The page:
The different mistakes of hacks and amateurs

People interested in politics spend a lot of time talking about what will happen in the future. Speculating about the plausibility of different scenarios is a mainstay of political conversation. Looking back at an event after it’s happened, like UKIP’s success in the local elections, we tend to see the outcome as inevitable. We pick out events that lead to the outcome we now know – like Nigel Farage doing well in the debates with Nick Clegg – and we retrospectively assign them greater importance than we would have done before we knew the result. In experiments, people adopt this “creeping determinism” without realising that they have.

Well I didn’t see the extent of this UKIP win coming but that’s not surprising. Most of my knowledge about politics comes from having earned my living as a political hack. When we learn from experience, we tend to underweight unlikely events. Suppose the true probability is that there will be a car crash on my street once every ten years. If I’m learning from experience, I’ve lived here for a few years and I’ve never seen a car crash, so I will think that they are less likely than they really are. One problem that people like me – people who have worked in or write about politics day-in, day out – need to overcome is that we always expect the obvious thing to happen. Most of the time, we’re right about that – but not as often as we predict.

If you learn your probabilities from reading about the situation, you make the opposite mistake. You tend to overestimate how likely an unlikely event is, especially if it’s an exciting, emotionally involving one. If you read that the chance of your aeroplane crashing is one in one million, you will act as if it’s much more likely than that. It’s this tendency, I think, which leads people who comment on politics from the outside or at the beginnings of their career to focus on unlikely possibilities: Labour winning a majority built from the left, Britain leaving the European Union and so on.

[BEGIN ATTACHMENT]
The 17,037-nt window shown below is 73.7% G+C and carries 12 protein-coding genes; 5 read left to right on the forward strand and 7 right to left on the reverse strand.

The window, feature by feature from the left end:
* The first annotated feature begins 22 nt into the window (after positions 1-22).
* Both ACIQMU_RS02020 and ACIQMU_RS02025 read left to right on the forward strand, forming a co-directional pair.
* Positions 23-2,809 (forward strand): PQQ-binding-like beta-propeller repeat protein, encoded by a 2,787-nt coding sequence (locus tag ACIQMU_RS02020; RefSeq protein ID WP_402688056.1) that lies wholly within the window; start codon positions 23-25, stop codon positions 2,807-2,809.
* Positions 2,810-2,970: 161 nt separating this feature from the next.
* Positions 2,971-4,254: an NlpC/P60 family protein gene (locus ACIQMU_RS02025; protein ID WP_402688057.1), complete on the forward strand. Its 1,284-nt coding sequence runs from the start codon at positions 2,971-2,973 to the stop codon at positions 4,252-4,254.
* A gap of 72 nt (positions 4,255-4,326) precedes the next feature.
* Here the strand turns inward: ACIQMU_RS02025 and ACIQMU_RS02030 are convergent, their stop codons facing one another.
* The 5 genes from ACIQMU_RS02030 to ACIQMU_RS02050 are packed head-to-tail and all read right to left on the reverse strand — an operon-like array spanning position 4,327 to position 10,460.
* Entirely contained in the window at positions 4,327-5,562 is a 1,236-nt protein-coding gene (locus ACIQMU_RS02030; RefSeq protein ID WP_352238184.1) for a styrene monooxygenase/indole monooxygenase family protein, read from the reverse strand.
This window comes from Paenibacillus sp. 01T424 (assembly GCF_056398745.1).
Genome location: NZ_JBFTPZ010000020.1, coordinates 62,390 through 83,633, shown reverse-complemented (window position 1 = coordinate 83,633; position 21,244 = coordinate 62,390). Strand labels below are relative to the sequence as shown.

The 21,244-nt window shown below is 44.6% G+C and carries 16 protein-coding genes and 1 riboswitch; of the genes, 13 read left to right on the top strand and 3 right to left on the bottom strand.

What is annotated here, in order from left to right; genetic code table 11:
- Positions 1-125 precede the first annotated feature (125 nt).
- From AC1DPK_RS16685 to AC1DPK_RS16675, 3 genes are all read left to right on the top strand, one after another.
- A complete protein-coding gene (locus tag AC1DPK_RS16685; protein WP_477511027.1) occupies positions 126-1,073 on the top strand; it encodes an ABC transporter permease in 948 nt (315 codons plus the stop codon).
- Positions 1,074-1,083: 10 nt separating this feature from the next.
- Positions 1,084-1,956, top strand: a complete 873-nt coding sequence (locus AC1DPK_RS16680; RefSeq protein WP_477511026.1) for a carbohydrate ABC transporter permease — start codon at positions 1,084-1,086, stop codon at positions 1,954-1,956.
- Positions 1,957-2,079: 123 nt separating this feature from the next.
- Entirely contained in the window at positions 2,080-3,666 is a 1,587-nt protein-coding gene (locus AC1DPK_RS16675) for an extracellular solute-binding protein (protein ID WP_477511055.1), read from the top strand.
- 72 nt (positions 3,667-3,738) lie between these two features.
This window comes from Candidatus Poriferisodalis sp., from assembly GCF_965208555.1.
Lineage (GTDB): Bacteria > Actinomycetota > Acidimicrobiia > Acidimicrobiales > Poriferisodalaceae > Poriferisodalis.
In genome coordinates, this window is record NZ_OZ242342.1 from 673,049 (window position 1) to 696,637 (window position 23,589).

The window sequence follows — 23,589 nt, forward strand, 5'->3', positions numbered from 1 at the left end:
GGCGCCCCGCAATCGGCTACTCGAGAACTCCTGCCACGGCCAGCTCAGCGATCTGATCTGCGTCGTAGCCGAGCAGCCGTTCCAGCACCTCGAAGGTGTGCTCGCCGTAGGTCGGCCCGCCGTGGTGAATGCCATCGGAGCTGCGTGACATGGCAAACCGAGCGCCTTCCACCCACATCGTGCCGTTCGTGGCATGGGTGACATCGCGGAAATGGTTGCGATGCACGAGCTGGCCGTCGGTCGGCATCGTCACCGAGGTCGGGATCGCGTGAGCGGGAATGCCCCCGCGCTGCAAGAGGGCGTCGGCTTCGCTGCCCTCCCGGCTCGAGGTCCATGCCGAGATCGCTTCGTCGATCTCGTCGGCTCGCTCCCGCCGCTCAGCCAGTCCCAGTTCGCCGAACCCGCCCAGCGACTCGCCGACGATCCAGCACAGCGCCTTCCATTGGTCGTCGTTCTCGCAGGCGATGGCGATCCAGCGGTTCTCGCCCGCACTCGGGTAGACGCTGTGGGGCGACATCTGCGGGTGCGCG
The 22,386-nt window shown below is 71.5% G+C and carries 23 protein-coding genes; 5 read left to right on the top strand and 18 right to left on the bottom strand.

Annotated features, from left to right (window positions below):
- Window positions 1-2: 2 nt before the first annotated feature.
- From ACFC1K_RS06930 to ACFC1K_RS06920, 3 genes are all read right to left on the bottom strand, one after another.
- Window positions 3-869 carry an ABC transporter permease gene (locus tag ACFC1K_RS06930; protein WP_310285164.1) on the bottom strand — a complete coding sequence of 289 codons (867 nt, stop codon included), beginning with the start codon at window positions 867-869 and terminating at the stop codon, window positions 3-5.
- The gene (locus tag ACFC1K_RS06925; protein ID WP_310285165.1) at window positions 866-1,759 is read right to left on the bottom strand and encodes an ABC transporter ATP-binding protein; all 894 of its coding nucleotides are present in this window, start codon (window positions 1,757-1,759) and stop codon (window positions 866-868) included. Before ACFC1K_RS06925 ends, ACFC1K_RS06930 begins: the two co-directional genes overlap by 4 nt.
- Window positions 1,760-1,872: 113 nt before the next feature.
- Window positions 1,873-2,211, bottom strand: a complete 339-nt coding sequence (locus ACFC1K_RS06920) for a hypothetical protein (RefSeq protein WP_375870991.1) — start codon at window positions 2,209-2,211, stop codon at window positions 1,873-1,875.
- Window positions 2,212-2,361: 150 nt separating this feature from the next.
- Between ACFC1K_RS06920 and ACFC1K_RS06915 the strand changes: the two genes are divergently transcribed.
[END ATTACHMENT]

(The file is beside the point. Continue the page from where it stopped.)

Both groups fall for wishful thinking too, of course, but I’ve already done one blogpost on the false consensus effect.

Wherever you put yourself on the spectrum from naïve amateur to blinkered hack, if you’re trying to work out how likely it is that Labour will win the election, or that Nick Clegg will resign or that Michael Gove will become foreign secretary, think about whether you might be overweighting or underweighting rare events. Once things have happened, remember that your mind will try and convince you that it was destiny and that the tell-tale signs were obvious beforehand – that David Cameron was always going to become the leader of the Conservative Party, that UKIP would always prosper when the Tories entered office.  Those who over-learn from history may be in just as much trouble as those who don’t learn at all.

References:

Fischoff, B. (1975). Hindsight Does Not Equal Foresight: The Effect of Outcome Knowledge of Judgment Under Uncertainty. Journal of Experimental Psychology: Human Perception and Performance, 1(3), 288-299.

Hertwig, R., Barron, G., Weber, E.U. & Erev, I. (2004). Decisions From Experience and the Effect of Rare Events in Risky Choice. Psychological Science, 15(8), 534-539.

Hertwig, R. & Erev, I. (2009). The description–experience gap in risky choice. Trends in Cognitive Sciences, 13(12), 517-523.

Kahneman, D. & Tversky, A. (1979). Prospect Theory: An analysis of decision under risk. Econometrica, 47(2), 263-291.

Rottenstreich, Y. & Hsee, C.K. (2001). Money, Kisses, and Electric Shocks: On the Affective Psychology of Risk. Psychological Science, 12(3), 185-190.

Ungemach, C., Chater, N. & Stewart, N. (2009). Are probabilities overweighted or underweighted when rare outcomes are experienced (rarely)? Psychological Science, 20, 473–479.

Tversky, A. & Kahneman, D. (1992). Advances In Prospect Theory: Cumulative Representation of Uncertainy. Journal of Risk and Uncertainty, 5, 297-323.

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